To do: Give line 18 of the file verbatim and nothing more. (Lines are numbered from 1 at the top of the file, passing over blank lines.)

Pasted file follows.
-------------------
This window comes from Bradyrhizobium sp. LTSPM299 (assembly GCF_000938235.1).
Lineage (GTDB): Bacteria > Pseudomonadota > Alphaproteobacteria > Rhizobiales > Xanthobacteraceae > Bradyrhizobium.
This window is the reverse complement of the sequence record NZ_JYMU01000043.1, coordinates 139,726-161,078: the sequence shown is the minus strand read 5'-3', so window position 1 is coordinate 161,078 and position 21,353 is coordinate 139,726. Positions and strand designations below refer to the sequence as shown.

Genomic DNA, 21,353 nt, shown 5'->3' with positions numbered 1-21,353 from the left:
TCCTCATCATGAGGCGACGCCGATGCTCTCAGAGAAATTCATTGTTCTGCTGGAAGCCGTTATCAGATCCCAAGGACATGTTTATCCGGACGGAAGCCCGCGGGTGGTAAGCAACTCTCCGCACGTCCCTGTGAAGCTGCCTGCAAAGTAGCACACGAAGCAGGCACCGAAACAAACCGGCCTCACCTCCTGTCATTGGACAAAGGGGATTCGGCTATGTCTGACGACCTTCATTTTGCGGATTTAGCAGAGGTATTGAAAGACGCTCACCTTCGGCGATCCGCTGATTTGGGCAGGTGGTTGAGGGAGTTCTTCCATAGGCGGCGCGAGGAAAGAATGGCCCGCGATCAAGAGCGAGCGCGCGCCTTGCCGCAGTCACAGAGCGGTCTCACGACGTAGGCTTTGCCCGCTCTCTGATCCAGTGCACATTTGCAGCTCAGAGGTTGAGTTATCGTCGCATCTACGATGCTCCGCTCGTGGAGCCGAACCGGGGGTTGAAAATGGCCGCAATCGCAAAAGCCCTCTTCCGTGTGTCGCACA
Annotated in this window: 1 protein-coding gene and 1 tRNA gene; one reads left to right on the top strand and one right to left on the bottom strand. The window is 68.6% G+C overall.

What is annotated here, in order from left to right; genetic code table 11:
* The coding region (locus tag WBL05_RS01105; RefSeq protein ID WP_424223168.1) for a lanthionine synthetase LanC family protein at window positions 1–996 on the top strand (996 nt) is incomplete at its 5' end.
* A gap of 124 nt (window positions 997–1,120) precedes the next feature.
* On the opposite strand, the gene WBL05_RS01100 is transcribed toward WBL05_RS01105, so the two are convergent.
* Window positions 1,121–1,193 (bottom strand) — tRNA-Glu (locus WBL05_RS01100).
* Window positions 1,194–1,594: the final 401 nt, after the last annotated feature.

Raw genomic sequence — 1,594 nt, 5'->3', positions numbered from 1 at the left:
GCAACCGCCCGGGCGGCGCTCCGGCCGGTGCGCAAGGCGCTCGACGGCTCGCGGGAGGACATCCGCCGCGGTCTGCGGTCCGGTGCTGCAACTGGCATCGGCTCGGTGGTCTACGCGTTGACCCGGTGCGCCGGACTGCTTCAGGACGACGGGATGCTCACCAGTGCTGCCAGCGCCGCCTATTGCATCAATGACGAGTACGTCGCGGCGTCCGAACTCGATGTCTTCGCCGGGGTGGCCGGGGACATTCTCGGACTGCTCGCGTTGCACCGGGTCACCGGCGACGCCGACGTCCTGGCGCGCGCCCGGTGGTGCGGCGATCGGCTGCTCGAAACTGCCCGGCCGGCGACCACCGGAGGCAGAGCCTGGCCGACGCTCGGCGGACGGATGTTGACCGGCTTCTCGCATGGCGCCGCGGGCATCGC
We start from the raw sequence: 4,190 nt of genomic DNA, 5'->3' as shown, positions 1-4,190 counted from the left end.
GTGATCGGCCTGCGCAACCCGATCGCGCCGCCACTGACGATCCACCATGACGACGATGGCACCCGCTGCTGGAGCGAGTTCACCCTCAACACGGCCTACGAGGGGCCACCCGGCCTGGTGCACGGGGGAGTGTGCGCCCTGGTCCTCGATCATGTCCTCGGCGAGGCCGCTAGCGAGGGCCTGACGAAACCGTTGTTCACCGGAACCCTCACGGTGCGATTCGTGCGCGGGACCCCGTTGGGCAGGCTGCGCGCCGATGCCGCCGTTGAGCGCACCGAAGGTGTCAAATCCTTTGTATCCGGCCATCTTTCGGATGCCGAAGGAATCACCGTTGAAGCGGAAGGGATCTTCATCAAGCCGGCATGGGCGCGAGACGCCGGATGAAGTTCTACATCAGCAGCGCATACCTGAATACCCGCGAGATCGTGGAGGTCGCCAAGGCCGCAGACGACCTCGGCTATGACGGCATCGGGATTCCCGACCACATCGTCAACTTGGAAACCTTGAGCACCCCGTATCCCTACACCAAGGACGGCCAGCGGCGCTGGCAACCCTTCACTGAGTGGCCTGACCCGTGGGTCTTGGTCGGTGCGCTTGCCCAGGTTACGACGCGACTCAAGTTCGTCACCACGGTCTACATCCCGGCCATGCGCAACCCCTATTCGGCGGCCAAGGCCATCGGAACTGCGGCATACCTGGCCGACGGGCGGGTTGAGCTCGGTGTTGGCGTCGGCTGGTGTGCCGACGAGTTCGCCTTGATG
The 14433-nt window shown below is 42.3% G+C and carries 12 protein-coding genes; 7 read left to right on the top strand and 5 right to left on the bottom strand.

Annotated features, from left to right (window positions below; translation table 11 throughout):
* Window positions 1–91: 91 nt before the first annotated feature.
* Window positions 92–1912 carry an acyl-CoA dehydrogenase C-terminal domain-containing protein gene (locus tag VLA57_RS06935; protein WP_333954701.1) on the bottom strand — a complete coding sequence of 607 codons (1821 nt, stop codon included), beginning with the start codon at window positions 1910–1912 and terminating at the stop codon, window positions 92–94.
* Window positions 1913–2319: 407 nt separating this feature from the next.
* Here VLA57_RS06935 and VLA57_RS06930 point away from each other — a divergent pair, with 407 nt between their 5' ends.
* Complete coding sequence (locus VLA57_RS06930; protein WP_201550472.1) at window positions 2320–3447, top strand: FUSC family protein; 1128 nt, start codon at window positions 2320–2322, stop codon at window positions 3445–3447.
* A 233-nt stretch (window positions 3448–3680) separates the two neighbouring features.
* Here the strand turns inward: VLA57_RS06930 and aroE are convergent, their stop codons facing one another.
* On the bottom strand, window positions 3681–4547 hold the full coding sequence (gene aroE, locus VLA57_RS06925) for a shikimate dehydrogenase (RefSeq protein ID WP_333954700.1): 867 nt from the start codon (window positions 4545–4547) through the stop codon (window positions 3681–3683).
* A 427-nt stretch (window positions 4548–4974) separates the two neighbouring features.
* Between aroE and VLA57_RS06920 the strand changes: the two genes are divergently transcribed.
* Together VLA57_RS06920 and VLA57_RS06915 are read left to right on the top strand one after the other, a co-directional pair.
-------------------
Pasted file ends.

Annotated features, from left to right (window positions below; translation table 11 throughout):